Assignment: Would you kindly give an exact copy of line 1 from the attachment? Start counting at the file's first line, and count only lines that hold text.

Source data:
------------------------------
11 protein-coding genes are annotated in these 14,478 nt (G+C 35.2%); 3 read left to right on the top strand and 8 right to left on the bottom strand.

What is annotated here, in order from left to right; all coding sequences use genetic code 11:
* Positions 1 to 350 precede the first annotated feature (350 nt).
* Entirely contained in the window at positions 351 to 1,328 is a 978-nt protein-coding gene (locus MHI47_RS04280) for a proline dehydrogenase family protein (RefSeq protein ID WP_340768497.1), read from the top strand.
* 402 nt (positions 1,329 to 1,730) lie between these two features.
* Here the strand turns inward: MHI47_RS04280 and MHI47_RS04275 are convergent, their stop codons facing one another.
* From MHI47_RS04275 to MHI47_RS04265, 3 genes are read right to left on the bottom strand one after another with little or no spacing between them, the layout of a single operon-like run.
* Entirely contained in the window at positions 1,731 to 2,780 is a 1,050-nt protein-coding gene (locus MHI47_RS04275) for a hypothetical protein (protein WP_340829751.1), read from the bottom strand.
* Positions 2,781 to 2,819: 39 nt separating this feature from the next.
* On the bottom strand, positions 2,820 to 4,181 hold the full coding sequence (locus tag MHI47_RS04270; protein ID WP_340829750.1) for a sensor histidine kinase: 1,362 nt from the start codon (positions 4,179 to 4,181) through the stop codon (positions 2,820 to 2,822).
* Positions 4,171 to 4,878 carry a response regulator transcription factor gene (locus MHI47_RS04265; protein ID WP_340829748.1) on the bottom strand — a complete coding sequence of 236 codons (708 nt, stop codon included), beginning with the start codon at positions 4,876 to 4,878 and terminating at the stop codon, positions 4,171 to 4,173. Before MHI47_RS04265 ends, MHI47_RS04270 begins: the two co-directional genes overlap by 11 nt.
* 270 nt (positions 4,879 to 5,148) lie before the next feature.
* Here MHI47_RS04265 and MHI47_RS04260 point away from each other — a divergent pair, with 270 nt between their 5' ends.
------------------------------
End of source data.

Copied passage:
11 protein-coding genes are annotated in these 14,478 nt (G+C 35.2%); 3 read left to right on the top strand and 8 right to left on the bottom strand.